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Racial Formations

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Throughout the course of history, the common, static ideology of race has been defined as a primarily socio-historical concept (Omi and Winant 1986, p. 13). While race has been both indicated and represented by many politicians, religious factions, and scientific experts as a term that has identified the characteristics of a human being, it was based solely on the physical and genetic criteria of one’s skin color. Over time, the concept of “Racial Formations in the United States,” according to sociologists Michael Omi and Howard Winant, has been socially constructed and transformed as the process where racial categories are created, inhabited, transformed, destroyed, and reformed (Omi and Winant 1986, p. 14). By maintaining control over diverse individuals through certain social, economic, and political projects and practices, racial formations has been used and abused as a political weapon and social norm by the white majority. However, while the ideology of race isn’t synonymous with the practices of prejudice, I wish to justify Michael Omi and Howard Winant’s theory from various research, memoirs, and debates of individuals such as Richard Wright, Pem Davidson Buck, and Karen Brodkin, who have studied the historical development or experienced challenges associated with the topic.

While non-white communities grew up under the shadow of oppression, men like Richard Wright, endured many trials and tribulations until reluctantly accepting their racial consciousness when living upon biased, socio-historical laws. In his autobiographical sketch entitled: “The Ethics of Living Jim Crow,” Wright recalls his childhood days as an African-American living under strict segregation laws in the Southern United States. While living among other African-American families on the other side of the railroad tracks, Wright illustrates his early process of racialization, a process of attributing racial identification into various ethnic groups, relationships, and society, as a young boy in Arkansas after finding himself fighting a couple of white kids. After returning home injured from the ordeal, Wright was then chastised and punished by his mother, who taught her naïve son not fight with white boys (Wright 1937, p. 23). As Wright began to learn more valuable lessons during his hardships after moving from Arkansas to Mississippi, he was cautious enough to avoid further conflicts and maintaining neutral relationships around white individuals. Although Wright claimed that if he found himself working for and with white individuals, he had to be submissive if he wanted to keep your job for much longer (Wright 1937, p. 26-27). However, when it came to living in the Deep South as an African- American male, Wright had to inevitably subject himself to the cruel acts of physical, mental, emotional, and sexual abuse on an everyday basis.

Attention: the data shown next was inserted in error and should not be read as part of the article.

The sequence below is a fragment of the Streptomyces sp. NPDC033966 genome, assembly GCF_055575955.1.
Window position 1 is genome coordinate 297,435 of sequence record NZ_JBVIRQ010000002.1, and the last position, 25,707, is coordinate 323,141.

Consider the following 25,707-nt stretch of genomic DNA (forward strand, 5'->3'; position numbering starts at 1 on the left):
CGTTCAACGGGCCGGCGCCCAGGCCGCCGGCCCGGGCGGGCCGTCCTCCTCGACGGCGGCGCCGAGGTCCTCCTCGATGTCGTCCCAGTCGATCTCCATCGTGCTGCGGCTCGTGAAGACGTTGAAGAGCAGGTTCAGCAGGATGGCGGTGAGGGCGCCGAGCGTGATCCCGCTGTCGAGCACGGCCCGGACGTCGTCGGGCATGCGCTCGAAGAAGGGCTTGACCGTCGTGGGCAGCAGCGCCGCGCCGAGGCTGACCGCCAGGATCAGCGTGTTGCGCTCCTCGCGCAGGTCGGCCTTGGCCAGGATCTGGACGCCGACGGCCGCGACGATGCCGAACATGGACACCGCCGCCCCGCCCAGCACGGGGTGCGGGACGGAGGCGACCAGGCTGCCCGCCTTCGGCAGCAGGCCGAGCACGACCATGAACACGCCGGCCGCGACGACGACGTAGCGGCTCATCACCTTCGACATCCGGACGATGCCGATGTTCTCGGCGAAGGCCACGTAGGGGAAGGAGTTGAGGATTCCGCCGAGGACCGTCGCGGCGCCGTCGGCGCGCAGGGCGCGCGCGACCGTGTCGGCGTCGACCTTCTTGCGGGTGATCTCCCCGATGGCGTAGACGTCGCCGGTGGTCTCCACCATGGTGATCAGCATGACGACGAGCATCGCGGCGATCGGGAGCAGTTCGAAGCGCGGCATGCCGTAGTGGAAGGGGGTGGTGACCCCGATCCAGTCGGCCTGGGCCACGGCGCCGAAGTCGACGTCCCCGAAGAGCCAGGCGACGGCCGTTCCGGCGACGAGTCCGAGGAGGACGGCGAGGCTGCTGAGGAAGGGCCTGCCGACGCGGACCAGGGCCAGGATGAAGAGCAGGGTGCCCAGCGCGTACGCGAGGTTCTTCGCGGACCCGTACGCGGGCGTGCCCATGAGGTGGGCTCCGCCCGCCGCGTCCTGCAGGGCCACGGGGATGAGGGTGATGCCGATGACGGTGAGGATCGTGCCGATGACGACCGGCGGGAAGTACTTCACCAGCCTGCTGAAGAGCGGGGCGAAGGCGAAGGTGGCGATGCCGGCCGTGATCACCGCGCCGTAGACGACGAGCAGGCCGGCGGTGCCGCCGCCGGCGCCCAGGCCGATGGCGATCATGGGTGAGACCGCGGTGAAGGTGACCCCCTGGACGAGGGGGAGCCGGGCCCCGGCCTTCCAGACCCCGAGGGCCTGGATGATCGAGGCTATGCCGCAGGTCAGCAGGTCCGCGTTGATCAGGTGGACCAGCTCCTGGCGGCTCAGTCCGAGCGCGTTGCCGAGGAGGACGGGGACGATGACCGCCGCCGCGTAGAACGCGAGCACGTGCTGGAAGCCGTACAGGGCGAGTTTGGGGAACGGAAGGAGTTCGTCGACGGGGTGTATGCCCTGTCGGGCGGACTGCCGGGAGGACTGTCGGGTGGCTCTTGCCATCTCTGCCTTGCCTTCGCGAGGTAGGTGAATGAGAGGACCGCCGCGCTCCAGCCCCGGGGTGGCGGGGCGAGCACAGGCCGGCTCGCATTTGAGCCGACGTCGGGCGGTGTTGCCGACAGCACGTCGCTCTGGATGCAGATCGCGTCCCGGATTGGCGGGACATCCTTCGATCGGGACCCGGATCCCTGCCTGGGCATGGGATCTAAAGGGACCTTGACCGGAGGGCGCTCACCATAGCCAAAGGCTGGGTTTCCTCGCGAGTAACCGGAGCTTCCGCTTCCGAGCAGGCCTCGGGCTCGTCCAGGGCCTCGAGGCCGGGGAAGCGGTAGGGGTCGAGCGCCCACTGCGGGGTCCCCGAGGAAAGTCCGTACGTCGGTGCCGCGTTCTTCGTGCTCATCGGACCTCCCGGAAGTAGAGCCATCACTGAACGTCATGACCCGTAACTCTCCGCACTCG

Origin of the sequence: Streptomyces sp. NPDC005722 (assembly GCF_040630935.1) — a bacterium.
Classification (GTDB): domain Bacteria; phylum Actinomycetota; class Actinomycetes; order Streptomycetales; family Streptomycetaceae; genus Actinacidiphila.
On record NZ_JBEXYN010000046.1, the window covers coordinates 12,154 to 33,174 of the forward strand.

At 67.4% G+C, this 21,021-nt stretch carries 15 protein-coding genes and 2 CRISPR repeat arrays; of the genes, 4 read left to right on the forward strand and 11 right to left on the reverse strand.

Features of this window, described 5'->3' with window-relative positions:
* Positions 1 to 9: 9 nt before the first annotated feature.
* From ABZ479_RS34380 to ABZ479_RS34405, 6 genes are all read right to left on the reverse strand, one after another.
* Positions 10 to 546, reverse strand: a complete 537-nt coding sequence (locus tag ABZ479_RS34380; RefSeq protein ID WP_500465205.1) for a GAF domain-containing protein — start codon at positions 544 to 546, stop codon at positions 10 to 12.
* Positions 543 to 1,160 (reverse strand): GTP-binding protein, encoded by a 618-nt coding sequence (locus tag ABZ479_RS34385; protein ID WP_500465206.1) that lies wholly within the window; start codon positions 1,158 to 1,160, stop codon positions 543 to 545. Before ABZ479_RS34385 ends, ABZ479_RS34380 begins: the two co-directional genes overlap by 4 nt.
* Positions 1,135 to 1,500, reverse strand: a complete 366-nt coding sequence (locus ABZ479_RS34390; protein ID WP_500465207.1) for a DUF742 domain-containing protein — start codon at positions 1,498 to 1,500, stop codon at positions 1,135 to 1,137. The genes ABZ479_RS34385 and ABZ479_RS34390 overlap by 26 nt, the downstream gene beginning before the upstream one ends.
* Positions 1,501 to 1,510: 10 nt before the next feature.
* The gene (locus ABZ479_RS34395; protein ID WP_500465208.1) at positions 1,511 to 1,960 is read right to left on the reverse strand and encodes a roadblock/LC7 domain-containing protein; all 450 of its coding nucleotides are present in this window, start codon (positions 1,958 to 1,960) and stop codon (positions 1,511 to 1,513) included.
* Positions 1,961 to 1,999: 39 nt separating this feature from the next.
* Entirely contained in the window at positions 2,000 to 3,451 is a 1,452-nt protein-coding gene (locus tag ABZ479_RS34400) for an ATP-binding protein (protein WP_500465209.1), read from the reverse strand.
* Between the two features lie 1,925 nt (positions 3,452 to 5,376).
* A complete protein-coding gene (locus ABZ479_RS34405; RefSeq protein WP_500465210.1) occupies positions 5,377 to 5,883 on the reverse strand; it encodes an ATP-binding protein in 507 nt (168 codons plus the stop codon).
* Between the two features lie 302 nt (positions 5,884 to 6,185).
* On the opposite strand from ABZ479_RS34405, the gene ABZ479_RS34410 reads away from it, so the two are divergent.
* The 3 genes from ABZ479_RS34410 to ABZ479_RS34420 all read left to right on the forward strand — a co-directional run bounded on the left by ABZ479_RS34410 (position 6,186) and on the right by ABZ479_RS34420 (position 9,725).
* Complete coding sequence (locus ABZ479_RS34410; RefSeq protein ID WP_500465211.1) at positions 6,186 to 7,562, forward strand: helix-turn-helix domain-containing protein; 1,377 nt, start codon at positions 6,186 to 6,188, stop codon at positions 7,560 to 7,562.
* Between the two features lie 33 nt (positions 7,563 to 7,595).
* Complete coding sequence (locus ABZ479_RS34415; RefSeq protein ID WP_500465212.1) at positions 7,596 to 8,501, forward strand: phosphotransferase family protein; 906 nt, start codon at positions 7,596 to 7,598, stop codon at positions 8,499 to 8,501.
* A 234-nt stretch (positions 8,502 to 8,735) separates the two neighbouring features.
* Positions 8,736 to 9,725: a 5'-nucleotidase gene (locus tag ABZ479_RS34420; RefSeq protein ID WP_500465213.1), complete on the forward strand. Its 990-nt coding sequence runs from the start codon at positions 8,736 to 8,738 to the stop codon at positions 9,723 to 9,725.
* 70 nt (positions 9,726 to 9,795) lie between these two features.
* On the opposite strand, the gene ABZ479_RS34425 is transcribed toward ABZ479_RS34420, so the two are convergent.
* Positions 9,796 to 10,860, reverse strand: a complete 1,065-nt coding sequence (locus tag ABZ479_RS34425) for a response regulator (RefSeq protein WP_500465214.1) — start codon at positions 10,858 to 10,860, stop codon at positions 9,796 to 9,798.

After the events following the 1960s Civil Rights Movement, the ideologies of racialization would remain unchanged. While white individuals tended to view themselves as the superior race compared to non-white minorities, their white privilege has been argued as their ultimate right to benefit themselves and take advantage of non-white individuals. However, in Pem Davidson Bucks article “Constructing Race, Creating White Privilege,” she explains the origins of how the elite taught white European settlers the importance of their white privilege in comparison to non-white individuals such as enslaved Africans or local Native Americans (Buck 2001, p. 21). By establishing power relationships, the construction of whiteness began to manipulate poor white settlers into believing that by constructing racial formations and identifications associated with whiteness among their colonies, they would gain the upper hand in obtaining the rights to own property, raise livestock, bear arms, and eventually enslave other human beings. However, when radical concepts of “race mixing” began to emerge, white women were prohibited from engaging in any relationships with African, Native Americans, or any other non-white population that would cause mulatto offsprings; resulting in an increased punishment for women who dared to break the 1691 law protecting white purity. While the separation of whites and



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